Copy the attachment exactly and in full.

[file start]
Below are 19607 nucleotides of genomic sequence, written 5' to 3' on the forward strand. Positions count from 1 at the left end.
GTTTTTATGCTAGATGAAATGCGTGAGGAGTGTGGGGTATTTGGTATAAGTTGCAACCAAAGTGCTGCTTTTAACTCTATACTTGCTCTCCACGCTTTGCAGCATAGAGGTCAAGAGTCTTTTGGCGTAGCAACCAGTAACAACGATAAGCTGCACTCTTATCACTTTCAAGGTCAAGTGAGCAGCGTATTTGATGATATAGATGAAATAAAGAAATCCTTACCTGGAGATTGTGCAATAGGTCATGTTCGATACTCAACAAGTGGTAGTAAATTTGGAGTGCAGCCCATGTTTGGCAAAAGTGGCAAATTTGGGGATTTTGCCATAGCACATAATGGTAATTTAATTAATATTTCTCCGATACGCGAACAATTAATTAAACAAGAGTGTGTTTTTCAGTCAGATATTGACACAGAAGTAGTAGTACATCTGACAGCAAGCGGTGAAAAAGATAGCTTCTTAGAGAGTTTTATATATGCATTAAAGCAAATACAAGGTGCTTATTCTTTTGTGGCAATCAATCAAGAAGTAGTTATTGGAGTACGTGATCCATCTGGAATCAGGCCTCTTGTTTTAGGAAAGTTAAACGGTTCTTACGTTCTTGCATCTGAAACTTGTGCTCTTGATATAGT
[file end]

Below are 19607 nucleotides of genomic sequence, written 5' to 3' on the forward strand. Positions count from 1 at the left end.
GTTTTTATGCTAGATGAAATGCGTGAGGAGTGTGGGGTATTTGGTATAAGTTGCAACCAAAGTGCTGCTTTTAACTCTATACTTGCTCTCCACGCTTTGCAGCATAGAGGTCAAGAGTCTTTTGGCGTAGCAACCAGTAACAACGATAAGCTGCACTCTTATCACTTTCAAGGTCAAGTGAGCAGCGTATTTGATGATATAGATGAAATAAAGAAATCCTTACCTGGAGATTGTGCAATAGGTCATGTTCGATACTCAACAAGTGGTAGTAAATTTGGAGTGCAGCCCATGTTTGGCAAAAGTGGCAAATTTGGGGATTTTGCCATAGCACATAATGGTAATTTAATTAATATTTCTCCGATACGCGAACAATTAATTAAACAAGAGTGTGTTTTTCAGTCAGATATTGACACAGAAGTAGTAGTACATCTGACAGCAAGCGGTGAAAAAGATAGCTTCTTAGAGAGTTTTATATATGCATTAAAGCAAATACAAGGTGCTTATTCTTTTGTGGCAATCAATCAAGAAGTAGTTATTGGAGTACGTGATCCATCTGGAATCAGGCCTCTTGTTTTAGGAAAGTTAAACGGTTCTTACGTTCTTGCATCTGAAACTTGTGCTCTTGATATAGT